The variety is helpful, though 400 pages of such material is trying under the best circumstances. The pieces are best enjoyed piecemeal. Carefully wrought, they are often worth closer consideration, revealing themselves only when more carefully perused. On the other hand the repetition sometimes proves to be simply baffling and wearisome.
       From simple poems such as Erik Satie to the playful A Book Concluding with As a Wife Has a Cow A Love Story to the essays on composition and Patriarchal Poetry there should be enough here to be of interest to any reader (and, conversely, also to annoy any reader). The pieces on description, whether as applied in Tender Buttons or explained in some of the essays and lectures, are of particular interest, as they help explain Stein's method.
       Stein hit the big time with her memoir, The Autobiography of Alice B. Toklas (see our review). A bestseller upon publication, it is a modern classic. Breezily written, it includes an impressive array of characters: Stein knew everyone who was anyone in Paris and they all seem to figure prominently in this entertaining book. More names are dropped per paragraph than in almost any other book we know, but that is part of the fun -- and they are, after all, impressive names. Accessible and informative, it continues to be her most popular work.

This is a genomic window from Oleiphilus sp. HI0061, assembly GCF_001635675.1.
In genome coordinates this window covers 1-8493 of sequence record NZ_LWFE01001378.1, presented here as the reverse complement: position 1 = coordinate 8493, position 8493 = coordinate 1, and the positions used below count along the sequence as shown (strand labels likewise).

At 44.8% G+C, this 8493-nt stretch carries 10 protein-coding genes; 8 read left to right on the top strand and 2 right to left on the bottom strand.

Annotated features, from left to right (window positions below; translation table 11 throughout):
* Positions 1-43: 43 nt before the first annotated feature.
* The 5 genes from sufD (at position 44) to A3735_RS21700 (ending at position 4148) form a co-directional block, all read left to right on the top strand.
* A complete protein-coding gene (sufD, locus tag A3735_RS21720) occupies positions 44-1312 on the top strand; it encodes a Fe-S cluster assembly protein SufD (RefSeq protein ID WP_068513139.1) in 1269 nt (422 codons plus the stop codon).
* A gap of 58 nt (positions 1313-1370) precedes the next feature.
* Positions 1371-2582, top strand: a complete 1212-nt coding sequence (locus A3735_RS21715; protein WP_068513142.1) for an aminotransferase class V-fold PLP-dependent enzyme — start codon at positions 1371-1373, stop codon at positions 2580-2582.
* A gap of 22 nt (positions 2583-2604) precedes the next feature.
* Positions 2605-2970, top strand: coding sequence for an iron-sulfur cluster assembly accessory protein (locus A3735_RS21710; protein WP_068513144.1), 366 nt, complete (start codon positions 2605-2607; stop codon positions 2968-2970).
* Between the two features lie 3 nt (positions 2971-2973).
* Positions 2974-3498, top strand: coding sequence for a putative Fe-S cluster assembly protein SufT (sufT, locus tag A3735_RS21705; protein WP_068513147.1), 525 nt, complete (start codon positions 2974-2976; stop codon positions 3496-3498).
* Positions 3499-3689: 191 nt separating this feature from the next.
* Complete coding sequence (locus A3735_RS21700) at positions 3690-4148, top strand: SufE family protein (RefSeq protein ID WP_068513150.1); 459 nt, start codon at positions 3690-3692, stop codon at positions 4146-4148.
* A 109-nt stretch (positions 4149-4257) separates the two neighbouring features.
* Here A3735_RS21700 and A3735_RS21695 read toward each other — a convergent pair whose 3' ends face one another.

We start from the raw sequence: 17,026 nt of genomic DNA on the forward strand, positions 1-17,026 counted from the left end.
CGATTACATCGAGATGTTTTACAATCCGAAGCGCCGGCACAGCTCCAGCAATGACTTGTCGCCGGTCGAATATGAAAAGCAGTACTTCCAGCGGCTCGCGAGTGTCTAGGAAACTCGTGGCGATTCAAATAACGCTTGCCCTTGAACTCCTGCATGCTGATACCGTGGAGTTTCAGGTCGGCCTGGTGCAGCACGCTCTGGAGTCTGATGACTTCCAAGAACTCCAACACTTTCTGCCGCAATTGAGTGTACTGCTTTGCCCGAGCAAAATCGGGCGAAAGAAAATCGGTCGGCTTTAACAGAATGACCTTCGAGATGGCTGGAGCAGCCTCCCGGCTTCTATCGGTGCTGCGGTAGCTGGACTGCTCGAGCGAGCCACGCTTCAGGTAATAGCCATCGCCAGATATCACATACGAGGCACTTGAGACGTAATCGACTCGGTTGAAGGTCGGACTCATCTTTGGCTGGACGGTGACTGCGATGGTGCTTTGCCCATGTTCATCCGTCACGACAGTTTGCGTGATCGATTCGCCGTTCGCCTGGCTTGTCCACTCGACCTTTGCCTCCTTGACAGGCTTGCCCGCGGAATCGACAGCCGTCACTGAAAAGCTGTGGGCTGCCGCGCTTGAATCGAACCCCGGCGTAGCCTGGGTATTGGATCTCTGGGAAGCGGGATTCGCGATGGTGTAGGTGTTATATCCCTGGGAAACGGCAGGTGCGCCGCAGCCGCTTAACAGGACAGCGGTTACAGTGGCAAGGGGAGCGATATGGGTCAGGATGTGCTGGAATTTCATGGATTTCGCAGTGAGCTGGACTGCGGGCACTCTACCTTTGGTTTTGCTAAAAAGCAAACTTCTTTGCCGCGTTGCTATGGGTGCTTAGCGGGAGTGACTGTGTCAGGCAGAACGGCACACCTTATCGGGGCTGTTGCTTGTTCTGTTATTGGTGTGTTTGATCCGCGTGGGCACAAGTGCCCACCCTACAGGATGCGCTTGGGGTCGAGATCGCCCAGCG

Stein is a fascinating, often maddening literary figure. One should be familiar with her work, and this volume is certainly a good, varied introduction to it. Readers should be aware what they are getting themselves into, though with Three Lives and The Autobiography of Alice B. Toklas they at least have two of her most accessible works among the more demanding rest. Certainly recommended.

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Writings 1903-1932: Reviews: Gertrude Stein:
  • Other works by Gertrude Stein under review: Other books of interest under review:

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    About the Author:

           American author Gertrude Stein (1874-1946) is best known for works such as The Autobiography of Alice B. Toklas and Three Lives. She was an influential literary figure who spent much of her life in Europe.